Chapter

The Gendered Meanings of Virtue in Revolutionary America

Ruth H. Bloch

in Gender and Morality in Anglo-American Culture, 1650-1800

Published by University of California Press

Published in print October 2003 | ISBN: 9780520234055
Published online March 2012 | e-ISBN: 9780520936478 | DOI: http://dx.doi.org/10.1525/california/9780520234055.003.0008
The Gendered Meanings of Virtue in Revolutionary America

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This chapter takes on a more specific and fundamental question about American revolutionary ideology: how political understandings of “virtue” became in the late-eighteenth century increasingly private and feminized. It also tries to uncover the latent assumptions about gender informing American Revolutionary thought. It argues that an examination of the multivalent meanings embedded in the term virtue leads to a more complex and dynamic understanding not only of gender but also of Revolutionary ideology itself. According to literary sentimentalism, virtue was above all a feminine quality. American Protestantism, Scottish moral philosophy, and literary sentimentalism opened the way for the feminization of ideas about public virtue. The transformation in the meaning of virtue during the Revolutionary period sharpened the social boundaries between the sexes in ways that continue to deny power to all classes of women.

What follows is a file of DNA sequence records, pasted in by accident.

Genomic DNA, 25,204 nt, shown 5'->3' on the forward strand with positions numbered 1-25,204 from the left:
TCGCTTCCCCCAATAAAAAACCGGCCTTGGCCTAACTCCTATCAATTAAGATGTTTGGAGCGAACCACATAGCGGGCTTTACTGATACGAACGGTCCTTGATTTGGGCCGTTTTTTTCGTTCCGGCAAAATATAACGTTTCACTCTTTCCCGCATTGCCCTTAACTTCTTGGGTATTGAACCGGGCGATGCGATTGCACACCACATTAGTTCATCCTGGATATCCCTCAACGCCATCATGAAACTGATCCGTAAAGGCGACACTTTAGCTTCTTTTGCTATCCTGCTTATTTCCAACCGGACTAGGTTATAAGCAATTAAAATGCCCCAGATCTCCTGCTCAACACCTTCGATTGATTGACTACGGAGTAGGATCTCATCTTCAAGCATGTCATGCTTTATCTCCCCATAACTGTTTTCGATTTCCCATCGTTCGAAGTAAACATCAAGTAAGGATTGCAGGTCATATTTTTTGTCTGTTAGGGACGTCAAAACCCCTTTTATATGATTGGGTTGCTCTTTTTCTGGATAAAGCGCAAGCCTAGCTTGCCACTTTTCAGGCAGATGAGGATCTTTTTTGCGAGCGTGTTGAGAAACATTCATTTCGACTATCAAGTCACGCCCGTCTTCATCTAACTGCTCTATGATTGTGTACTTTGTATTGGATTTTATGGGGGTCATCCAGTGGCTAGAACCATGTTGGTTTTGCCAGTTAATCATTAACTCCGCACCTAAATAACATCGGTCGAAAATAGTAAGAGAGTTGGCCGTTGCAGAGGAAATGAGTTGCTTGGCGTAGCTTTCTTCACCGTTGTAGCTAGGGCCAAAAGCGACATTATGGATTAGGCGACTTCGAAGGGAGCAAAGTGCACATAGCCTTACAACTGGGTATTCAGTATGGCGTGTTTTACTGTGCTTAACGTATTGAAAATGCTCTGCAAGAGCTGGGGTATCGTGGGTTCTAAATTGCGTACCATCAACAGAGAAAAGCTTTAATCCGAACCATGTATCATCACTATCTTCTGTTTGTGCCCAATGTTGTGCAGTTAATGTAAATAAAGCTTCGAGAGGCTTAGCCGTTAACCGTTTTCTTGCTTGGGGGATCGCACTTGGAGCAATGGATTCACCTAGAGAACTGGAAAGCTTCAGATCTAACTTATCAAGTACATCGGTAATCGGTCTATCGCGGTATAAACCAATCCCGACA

Keywords: gender; American revolutionary ideology; public virtue; American Protestantism; Scottish moral philosophy; literary sentimentalism; feminization

Chapter.  7061 words. 

Subjects: History of the Americas

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